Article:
NORMAN — State Rep. Emily Virgin said that her bill extending public bodies’ executive session privileges is in its beginning stages and is subject to modification.
House Bill 1379, authored with school boards in mind, allows discussing self-evaluation procedures, strategy respecting school consolidation and knowledge that the board deemed potentially adverse to district finances in executive session.
The bill’s general terms regarding finance have raised concerns among critics who feel it leaves room for abuse and could demean transparency.
“I certainly don’t have a crystal ball about what the legislature is going to do, but this bill is the opposite of the trend over the past five years,” said Mark Thomas, Oklahoma Press Association executive vice president. “The terminology is very broad and could allow public bodies to take whatever they want into executive session.”
Public bodies’ current executive session privileges, as outlined in Title 25, Section 307, include discussion of personnel, property purchase, pending litigation involving the public body, specific students, security measures concerning facilities and information technology.
Virgin, D-Norman, said she’s well aware of the possibilities and will be addressing financial concerns in future drafts of the bill.
“(The current draft) is a starting point. It came from school board members around the state, and the financial language was not what we were going for,” Virgin said in an interview this week. “I’m certainly open to tweaks in the language.”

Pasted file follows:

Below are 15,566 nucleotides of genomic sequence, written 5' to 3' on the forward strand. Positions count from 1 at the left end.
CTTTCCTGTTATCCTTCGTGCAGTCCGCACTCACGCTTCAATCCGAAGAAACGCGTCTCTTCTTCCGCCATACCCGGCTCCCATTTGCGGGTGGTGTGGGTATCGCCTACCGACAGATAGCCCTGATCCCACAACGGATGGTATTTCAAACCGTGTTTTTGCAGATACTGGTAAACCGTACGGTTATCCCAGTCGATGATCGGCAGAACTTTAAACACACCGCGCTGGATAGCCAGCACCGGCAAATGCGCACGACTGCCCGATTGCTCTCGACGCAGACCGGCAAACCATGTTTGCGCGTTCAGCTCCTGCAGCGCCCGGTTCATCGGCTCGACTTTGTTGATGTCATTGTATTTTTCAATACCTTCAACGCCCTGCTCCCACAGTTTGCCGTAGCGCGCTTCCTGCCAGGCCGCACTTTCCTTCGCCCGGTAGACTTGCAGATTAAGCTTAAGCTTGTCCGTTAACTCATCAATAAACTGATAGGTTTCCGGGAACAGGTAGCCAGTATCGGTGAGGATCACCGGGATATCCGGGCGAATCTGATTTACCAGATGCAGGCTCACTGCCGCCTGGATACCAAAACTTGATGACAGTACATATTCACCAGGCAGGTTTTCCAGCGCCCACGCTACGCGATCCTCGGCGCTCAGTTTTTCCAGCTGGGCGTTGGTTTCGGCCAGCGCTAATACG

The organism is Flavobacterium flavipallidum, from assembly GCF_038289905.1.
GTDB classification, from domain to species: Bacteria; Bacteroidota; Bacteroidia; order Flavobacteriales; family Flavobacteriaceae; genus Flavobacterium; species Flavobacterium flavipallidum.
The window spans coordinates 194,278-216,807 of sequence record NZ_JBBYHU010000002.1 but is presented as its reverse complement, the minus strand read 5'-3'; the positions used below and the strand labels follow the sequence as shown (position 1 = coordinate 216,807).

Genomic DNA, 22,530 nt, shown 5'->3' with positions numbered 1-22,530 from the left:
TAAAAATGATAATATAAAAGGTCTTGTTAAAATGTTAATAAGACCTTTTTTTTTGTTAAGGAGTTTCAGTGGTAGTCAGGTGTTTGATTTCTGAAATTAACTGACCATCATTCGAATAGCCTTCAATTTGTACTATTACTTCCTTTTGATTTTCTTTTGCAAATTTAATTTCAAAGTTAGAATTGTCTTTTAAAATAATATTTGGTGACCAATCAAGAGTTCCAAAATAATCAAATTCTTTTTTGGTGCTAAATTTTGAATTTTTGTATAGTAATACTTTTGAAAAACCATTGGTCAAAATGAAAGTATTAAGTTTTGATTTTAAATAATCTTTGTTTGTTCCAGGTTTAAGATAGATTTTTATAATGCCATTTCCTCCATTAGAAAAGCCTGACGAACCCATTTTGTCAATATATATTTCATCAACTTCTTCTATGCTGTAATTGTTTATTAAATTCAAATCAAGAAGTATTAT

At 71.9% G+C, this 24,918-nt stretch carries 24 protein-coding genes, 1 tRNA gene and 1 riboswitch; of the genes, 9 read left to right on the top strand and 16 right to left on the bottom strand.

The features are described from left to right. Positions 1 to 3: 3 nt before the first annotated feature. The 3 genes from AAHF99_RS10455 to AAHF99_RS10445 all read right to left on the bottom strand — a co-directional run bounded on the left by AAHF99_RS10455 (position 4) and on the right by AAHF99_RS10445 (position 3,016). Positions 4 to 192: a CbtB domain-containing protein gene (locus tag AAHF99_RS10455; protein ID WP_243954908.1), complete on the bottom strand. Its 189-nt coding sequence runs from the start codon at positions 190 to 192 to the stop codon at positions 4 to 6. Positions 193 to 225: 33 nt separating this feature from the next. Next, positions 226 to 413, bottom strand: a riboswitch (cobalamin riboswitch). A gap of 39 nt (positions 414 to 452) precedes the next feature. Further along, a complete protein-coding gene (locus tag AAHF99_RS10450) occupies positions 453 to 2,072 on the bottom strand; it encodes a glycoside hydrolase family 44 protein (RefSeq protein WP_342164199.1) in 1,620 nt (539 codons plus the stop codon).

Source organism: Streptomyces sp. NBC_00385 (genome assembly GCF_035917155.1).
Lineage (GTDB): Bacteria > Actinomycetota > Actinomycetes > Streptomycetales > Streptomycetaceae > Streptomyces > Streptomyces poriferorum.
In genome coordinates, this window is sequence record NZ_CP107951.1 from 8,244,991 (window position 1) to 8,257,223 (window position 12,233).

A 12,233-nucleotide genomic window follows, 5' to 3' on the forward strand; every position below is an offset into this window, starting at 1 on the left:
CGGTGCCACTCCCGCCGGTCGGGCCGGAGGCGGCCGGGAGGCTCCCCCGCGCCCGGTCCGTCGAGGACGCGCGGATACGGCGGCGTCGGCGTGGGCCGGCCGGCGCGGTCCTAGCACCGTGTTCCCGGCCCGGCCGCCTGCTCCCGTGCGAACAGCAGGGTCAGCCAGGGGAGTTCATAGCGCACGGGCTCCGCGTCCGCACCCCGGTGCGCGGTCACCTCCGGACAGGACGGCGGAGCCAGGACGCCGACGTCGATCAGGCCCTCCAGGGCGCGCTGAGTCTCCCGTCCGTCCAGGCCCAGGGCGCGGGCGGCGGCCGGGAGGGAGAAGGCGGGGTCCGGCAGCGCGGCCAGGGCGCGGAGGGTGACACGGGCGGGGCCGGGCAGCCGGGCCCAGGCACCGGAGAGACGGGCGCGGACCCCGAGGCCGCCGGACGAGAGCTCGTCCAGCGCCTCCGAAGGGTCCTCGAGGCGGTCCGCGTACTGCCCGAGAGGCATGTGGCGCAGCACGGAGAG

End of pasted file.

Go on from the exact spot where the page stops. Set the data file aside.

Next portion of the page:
Virgin said the crux of HB 1379 dealt with discussion of school consolidation, a controversial problem for school boards in rural areas.
“School consolidation efforts were a big concern for rural school board members. These are very controversial in the communities and, while the board members wanted to discuss it with the public candidly, they felt they needed the option for executive session as well,” Virgin said.
Thomas said it’s common for constituents to suggest bill language based on specific incidents or concerns, though Virgin said she was unaware of any specific meeting disruptions or incidents regarding open discussion of school consolidation.
“(School consolidation) is not an issue in Norman, given the district’s size, but in small areas, it’s a real threat and I’m sure there have been problems for school boards there,” she said.
Regarding the financial language, Virgin expressed confidence that it will be changed.
“This is the first of a few drafts of legislation, and usually the first draft is not what goes through. I will be working extensively with the OSBA and related entities — we don’t want to start down a slippery slope.”